Playing Translator For The American Doctor In Jamaica

The esteemed American Doctor, Ted Hofflin was determined to go to Jamaica to research their Medical practices.
His first day at St. Joseph’s Hospital was not as straight forward as he thought it would be.
While he sat in the Doctor’s lounge trying to absorb the culture that surrounded, he felt confident that he would be able to pursue his research without a hitch.
Until his first patient arrived, Trevor Walwin from Spanish Town.
Dr. Hofflin: “What seems to be the problem?”
Trevor: “Well sa, mi footback a urt mi, mi did mash me cawn a few days ago, maybe dats’ why it urtin. Den de pain reach all de wey inna mi elbo..Maybe iz arttritis…me kno knoe.”
Dr. Hofflin: Huh? ……Could you repeat that?
Trevor: “Mi vaice horse-up….me cya’nt talk so good.”
Dr. Hofflin: “Just a moment……I’ll get a translator.”
I was reading a magazine in the hallway, when the Doctor peeked out the door.
“Excuse me, do you speak Jamaican?”
I replied, “Sort of…..I’m rusty, but let’s give it a try.”
I followed him into the examining room.
Dr Hofflin asked Trevor to repeat himself.
Trevor: “Me sey mi haf wan pain inna mi footbak, an mi feel it dung a mi lbo, a tink cause mi mash mi cawn!”
Me: “Well, your patient says that his foot hurts because he hurt his corn on his foot, and the pain is radiating all the way to his elbow.”
Dr. Hofflin: “Oh that’s great, we can solve that right away.”
He then takes out a notebook to scribble the new Jamaican words he’s learned.
The next patient came in from Priori High School, a cheerleader, who burned her leg on the warm benches in the stadium.
As she enters the office in her cheerleading outfit the Doctor is flabergasted.
Cheerleader: “Hi Doctor, mi name is Cherrilyn…I knoe yu surprise cause me wearing mi batty rider sharts, but is cause we havin cheer practice. De unifarm is kina revealin, it show we titty dem and de sharts ride all de way hup on we batty. Dats how cum me get sunbun like dis. De bench dem was bwalin hot an mi leg bruise from it.”
The Doctor was trying to figure out what her problem was, but after several attempts he acquiesced and asked me to translate once again.
I took one look at Cherrilyn and understood her problem.
Me: Doctor they were practicing cheers in the scorching sun, she got sunburnt on her chest area and because her shorts are short and don’t cover her bottom, she got burnt on her leg….rather her thigh area.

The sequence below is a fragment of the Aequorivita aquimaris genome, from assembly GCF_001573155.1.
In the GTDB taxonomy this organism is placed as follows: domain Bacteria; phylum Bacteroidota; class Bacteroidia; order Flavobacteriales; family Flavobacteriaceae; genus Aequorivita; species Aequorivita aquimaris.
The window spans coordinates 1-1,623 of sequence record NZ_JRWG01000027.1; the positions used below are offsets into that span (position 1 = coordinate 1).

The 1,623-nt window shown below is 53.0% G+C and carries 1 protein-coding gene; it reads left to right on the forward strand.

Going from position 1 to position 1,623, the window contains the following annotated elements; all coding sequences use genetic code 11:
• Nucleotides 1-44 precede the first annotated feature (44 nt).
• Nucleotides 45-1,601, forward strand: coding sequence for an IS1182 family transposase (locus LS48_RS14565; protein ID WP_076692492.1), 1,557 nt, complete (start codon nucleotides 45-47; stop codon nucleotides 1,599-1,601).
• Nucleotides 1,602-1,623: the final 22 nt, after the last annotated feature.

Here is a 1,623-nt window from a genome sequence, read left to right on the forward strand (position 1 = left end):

Dr. Hofflin: “Oh, why didn’t you say that…Nothing a little aloe vera couldn’t cure.”
Cherrylynn rah-rahed her way from his office once he gave her the proper medication.
After patient number two Dr. Hofflin decided it would be a good idea for me to stick around just in case he had any more language barriers.
The next patient was a days worker named Esme who became ill cleaning the house of her employer.
“Esme: “Dactar me jus no feel right at all, mi throathole a urt me, mi tummuch a gripe me, mi ayzhole a nam hout an mi neckback stiff hup.”
Dr. Hofflin: “I beg your pardon…Just a minute.”
He waved his hand to summon me, as I was a bit enthralled by his next patient that was waiting in the hallway. It was a little girl who was obviously playing dress-up.
I asked his patient to repeat her symptoms and I was able to translate. I must admit, even I had a hard time understaning some of the lingo.
Me: Dr. Hofflin, the patient says her throat hurts, she has a tummy ache and her ears itch. She also says her neck feels stiff.
Dr. Hofflin: “Hmm…..sounds like a virus. A broad spectrum antibiotic will clear these symptoms right up.”
Esme was on her merry way to feeling better. Dr. Hofflin continued making notes of the Jamaican terminologies he had just learned.
Dr. Hofflin: “Thanks, Ms. Bailey, you’re a lifesaver. You seem to know Jamaican patois really well.”
Me: “I’m Jamaican, but at times, I must admit some terms are foreign to me. I guess it’s because I have been living abroad for so long.”
His pee-wee patient sauntered in wearing a dress five times her size, a lovely hat to match and shoes several sizes too big. Apparently she was playing tea with her dead mother’s clothing.
The Nanny continued: Doctor she have a wax and kernel unda her armhole big like a jack-fruit. I tell her not to play wid dose old clothes in de attic, but she wouldn’t lissen. Den she waz houtside playin inna de dutty water and she haff wan hole heap of ring worm. Dat pikney nable string tye hup inna de street.
Me: “Dr. Hofflin, the Nanny says that the little girl got a sore under her arm from wearing her dead mother’s clothing. In Jamaica if you wear old or mildew clothing that haven’t been washed, people say that you get sores from it.
The Nanny also says that she was playing in the yard in some dirty water and she got some rash from it. The Nanny says that the little girl likes to run up and down outside.
Dr. Hofflin smiled and said ” No problem, I’ll make you feel better in no time.”
The day was gradualy coming to a close when Dr. Hofflin’s last patient arrived in a frenzied hurry.
“Docta, Docta, me have a confidential problem. True me haff wan Hadam’s Happle a bore tru mi neck dem tink me iz a bwoy. But me iz no bwoy, ’cause me haff a poom-poom. Help me Docta, me need wan medication fi disolve de Hadam’s Happle.
Me: Dr. Hofflin this is a very delicate subject. Your patient says that people think she is a boy because she has a Adam’s Apple…you know a big knot on her throat area. She also mentions that she is definitely not a boy because she has a female organ. She wants you to give her medicine to let the knot on her throat disappear.”
Dr Hofflin commented, “Me can’t elp dis ya wan, she need wan koo-koo Docta.”

About the author

Margaret J.Bailey